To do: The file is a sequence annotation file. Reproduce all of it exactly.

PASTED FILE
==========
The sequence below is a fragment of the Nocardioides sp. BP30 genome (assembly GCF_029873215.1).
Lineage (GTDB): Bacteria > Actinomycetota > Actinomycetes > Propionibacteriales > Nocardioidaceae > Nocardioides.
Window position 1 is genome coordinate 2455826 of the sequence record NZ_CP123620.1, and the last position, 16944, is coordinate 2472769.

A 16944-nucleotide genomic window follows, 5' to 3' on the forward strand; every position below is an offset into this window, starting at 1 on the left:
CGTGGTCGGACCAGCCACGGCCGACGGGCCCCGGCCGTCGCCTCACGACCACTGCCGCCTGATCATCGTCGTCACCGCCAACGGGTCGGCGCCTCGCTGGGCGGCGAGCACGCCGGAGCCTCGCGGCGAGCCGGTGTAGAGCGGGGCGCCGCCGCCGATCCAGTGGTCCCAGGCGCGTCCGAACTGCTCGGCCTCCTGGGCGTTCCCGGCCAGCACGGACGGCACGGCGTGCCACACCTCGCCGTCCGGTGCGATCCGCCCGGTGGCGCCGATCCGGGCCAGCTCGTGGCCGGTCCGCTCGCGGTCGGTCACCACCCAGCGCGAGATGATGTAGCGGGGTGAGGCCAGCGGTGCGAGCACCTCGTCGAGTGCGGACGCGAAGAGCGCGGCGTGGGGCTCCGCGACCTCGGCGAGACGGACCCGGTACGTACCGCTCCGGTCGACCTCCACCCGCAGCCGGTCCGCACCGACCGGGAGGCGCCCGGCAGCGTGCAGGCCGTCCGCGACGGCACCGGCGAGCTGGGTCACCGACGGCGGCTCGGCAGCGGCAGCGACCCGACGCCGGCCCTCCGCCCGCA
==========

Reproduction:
The sequence below is a fragment of the Nocardioides sp. BP30 genome (assembly GCF_029873215.1).
Lineage (GTDB): Bacteria > Actinomycetota > Actinomycetes > Propionibacteriales > Nocardioidaceae > Nocardioides.
Window position 1 is genome coordinate 2455826 of the sequence record NZ_CP123620.1, and the last position, 16944, is coordinate 2472769.

A 16944-nucleotide genomic window follows, 5' to 3' on the forward strand; every position below is an offset into this window, starting at 1 on the left:
CGTGGTCGGACCAGCCACGGCCGACGGGCCCCGGCCGTCGCCTCACGACCACTGCCGCCTGATCATCGTCGTCACCGCCAACGGGTCGGCGCCTCGCTGGGCGGCGAGCACGCCGGAGCCTCGCGGCGAGCCGGTGTAGAGCGGGGCGCCGCCGCCGATCCAGTGGTCCCAGGCGCGTCCGAACTGCTCGGCCTCCTGGGCGTTCCCGGCCAGCACGGACGGCACGGCGTGCCACACCTCGCCGTCCGGTGCGATCCGCCCGGTGGCGCCGATCCGGGCCAGCTCGTGGCCGGTCCGCTCGCGGTCGGTCACCACCCAGCGCGAGATGATGTAGCGGGGTGAGGCCAGCGGTGCGAGCACCTCGTCGAGTGCGGACGCGAAGAGCGCGGCGTGGGGCTCCGCGACCTCGGCGAGACGGACCCGGTACGTACCGCTCCGGTCGACCTCCACCCGCAGCCGGTCCGCACCGACCGGGAGGCGCCCGGCAGCGTGCAGGCCGTCCGCGACGGCACCGGCGAGCTGGGTCACCGACGGCGGCTCGGCAGCGGCAGCGACCCGACGCCGGCCCTCCGCCCGCA